Global Steel: 2010 trends, 2011 outlook
Challenges and issues
“The future growth in steel relies upon sustainable steel solutions that will reduce the carbon footprint of steel consuming industries through material and energy efficiency.“
Pierre Mangers, Executive Director, Mining & Metals, EY
Steelmakers have had a challenging couple of years in the wake of the global financial crisis. In 2010, recovery in steel demand was far from consistent and steelmakers had to work hard at managing every aspect of their business in the face of fluctuating demand. This is compounded by increasing raw material costs.
The fluctuations in demand, as well as raw material price volatility are the two biggest challenges facing steelmakers. And with these market conditions likely to persist, steelmakers need to factor this volatility into their business models.
In doing so, they have to consider the following issues:
- Scarcity of coking coal - Coking coal is a key raw material for the production of steel. There is a significant supply-demand gap in the coking coal market and the shortage of this key material is a real concern, particularly as it is unlikely to improve any time soon.
As a result steel players are looking to secure coal assets via joint ventures or acquisition, and they are also investing in new technologies to reduce or eliminate coking coal from the steel-making process.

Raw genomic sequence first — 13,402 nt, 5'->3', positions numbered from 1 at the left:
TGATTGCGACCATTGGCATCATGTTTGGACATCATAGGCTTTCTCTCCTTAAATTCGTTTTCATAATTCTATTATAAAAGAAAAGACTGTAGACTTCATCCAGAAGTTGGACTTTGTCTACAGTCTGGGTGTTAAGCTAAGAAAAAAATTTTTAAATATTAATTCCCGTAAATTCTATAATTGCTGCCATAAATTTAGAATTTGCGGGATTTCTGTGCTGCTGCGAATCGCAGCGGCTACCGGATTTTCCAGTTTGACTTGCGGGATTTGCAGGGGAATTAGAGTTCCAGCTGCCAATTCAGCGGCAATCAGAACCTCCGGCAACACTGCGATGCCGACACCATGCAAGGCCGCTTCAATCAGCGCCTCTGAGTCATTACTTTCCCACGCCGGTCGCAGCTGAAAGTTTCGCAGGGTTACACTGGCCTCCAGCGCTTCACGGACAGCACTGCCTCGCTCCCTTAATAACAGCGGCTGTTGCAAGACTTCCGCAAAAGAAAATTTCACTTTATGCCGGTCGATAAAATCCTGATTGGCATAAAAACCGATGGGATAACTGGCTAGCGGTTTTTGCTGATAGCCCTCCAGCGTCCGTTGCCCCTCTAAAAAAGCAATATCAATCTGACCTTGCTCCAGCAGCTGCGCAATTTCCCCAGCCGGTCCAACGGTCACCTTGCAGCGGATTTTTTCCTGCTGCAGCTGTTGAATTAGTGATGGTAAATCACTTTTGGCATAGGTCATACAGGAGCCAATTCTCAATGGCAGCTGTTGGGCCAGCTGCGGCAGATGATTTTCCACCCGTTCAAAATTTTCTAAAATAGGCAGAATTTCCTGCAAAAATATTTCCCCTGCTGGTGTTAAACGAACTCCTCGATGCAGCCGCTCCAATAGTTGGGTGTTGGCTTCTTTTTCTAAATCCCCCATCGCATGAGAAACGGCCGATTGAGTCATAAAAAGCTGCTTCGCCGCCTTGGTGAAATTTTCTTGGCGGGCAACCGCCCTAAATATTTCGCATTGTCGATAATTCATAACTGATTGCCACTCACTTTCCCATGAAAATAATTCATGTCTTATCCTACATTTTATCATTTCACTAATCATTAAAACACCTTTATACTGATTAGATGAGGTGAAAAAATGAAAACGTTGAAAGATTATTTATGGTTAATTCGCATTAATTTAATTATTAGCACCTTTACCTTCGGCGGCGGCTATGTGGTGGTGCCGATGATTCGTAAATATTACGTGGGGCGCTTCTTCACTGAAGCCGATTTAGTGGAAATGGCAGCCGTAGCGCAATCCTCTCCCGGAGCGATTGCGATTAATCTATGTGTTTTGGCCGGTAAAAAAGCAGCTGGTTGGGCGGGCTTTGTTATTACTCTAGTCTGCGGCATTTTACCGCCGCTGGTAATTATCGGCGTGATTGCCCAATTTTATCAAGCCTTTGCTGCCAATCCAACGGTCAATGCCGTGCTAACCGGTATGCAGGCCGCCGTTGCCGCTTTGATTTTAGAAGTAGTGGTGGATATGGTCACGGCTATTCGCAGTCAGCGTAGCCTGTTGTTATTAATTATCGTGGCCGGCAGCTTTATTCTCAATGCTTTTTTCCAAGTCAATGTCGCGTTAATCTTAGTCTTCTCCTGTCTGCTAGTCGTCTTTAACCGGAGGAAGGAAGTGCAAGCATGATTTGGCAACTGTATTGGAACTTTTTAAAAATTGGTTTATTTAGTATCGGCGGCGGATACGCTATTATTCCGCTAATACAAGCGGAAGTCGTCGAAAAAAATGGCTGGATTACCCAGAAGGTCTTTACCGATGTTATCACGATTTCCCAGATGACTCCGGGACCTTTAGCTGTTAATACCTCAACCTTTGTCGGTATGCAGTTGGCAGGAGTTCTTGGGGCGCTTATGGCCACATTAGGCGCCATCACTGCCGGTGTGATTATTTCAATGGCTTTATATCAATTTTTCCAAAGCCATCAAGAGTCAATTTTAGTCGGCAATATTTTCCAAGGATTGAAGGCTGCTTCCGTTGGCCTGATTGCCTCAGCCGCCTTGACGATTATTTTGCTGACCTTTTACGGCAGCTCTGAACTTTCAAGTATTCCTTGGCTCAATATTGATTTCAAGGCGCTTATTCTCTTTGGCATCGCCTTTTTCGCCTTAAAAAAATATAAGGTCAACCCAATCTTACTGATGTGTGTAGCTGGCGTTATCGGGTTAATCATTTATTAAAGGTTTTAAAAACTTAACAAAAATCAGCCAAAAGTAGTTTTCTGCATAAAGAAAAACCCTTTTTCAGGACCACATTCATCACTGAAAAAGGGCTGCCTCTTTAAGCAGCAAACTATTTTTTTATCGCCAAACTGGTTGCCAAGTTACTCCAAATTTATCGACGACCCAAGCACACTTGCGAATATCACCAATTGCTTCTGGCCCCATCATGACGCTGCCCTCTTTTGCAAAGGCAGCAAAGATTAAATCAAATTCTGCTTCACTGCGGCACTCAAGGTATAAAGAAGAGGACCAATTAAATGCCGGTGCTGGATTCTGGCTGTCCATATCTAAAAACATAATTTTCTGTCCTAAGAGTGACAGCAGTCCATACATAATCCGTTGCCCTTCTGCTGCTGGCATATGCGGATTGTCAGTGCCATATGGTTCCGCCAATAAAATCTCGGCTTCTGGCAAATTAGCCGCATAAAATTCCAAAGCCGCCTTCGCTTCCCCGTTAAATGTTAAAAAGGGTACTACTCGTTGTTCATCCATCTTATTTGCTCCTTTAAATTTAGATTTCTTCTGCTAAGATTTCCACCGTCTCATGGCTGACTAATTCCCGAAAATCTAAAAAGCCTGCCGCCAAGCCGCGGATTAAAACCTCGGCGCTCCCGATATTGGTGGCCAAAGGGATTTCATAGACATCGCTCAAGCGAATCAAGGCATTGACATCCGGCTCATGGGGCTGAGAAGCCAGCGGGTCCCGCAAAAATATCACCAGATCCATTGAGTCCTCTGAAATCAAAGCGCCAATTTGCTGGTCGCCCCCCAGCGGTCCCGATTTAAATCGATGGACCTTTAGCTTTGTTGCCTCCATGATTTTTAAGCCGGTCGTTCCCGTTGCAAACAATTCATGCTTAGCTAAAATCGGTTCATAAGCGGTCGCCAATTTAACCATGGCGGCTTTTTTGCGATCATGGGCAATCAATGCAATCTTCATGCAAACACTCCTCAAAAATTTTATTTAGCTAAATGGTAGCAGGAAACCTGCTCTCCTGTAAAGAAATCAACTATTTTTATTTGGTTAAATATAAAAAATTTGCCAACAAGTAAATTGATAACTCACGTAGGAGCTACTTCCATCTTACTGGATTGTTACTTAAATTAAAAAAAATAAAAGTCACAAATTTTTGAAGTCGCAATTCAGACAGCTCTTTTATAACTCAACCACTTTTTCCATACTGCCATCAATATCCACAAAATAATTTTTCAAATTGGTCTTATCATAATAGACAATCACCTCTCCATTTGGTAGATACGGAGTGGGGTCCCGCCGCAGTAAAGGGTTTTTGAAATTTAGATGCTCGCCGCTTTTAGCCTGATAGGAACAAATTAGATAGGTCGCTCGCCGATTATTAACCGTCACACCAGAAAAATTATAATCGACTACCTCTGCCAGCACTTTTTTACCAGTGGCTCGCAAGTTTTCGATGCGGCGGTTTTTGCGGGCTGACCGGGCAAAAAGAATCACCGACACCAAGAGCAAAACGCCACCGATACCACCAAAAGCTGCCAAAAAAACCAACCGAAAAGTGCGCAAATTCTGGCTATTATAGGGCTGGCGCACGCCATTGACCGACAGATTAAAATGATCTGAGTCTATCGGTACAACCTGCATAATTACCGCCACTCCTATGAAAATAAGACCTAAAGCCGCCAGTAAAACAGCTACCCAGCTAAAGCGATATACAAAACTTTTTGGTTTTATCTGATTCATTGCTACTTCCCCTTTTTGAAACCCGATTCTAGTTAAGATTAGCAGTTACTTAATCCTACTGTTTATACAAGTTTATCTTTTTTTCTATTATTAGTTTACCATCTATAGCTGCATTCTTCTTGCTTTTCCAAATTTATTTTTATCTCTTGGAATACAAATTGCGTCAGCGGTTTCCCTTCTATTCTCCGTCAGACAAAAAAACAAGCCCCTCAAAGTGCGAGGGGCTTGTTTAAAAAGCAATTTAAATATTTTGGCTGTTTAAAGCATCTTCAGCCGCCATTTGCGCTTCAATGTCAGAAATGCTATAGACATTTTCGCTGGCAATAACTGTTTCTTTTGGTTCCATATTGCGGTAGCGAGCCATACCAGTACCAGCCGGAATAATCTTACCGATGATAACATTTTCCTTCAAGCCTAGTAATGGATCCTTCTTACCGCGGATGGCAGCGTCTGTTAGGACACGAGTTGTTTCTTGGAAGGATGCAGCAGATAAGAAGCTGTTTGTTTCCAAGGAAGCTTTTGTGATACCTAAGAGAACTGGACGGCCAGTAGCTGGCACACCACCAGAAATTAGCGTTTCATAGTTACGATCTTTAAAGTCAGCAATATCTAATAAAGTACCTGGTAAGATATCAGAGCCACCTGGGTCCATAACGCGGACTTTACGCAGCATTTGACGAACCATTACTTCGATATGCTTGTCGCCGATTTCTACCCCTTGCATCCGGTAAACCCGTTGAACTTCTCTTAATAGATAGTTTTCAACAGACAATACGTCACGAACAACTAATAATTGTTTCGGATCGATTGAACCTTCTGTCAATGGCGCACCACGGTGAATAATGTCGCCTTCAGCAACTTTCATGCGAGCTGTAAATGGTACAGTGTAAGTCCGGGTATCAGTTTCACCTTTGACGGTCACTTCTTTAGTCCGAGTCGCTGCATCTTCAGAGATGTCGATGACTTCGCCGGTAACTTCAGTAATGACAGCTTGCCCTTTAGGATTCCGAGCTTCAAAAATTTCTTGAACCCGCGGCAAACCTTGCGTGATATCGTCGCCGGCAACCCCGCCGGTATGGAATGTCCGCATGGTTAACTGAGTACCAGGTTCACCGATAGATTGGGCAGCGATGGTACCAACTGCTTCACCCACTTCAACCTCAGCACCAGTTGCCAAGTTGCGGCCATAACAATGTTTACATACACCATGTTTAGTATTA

- Raw material price volatility - With a scarcity of supply comes the obvious increase in prices, which in turn creates a significant amount of margin squeeze for steel producers. In 2011 crude steel production costs are likely to increase due to forecast price increases for iron ore, coking coal and energy.
Subsequently, companies are looking to control raw materials via backward integration strategies; securing contracts through joint-venturing of associates and/or buying from a diverse supplier base.
- Increasing operational efficiency and cost effectiveness - To offset the margin squeeze, steel makers have begun focusing on increasing operational efficiencies in order to reduce operating costs and improve the quality of output.
Some operators are reducing operating costs by optimizing the equipment that is being used, and adapting their maintenance strategies. Some companies are also considering a shared services approach to capture the benefits of economies of scale for common activities.
- Improving energy efficiency - Energy is one of the main cost components in steelmaking operations and while the cost of energy increases steelmakers are under pressure to optimize their energy consumption. Steelmakers are coming up with innovative ways to use outputs from steel mills to generate electricity, and we are also seeing companies invest in energy companies to secure supplies.
- Improving product mix - Some companies are investing in moving their line of steel product offerings up the value chain. Nucor has grown new markets during the recent economic downturn by developing a new and improved product mix. It has seen them move more than 500,000 tonnes of plate per year to value grades that carry higher margins.
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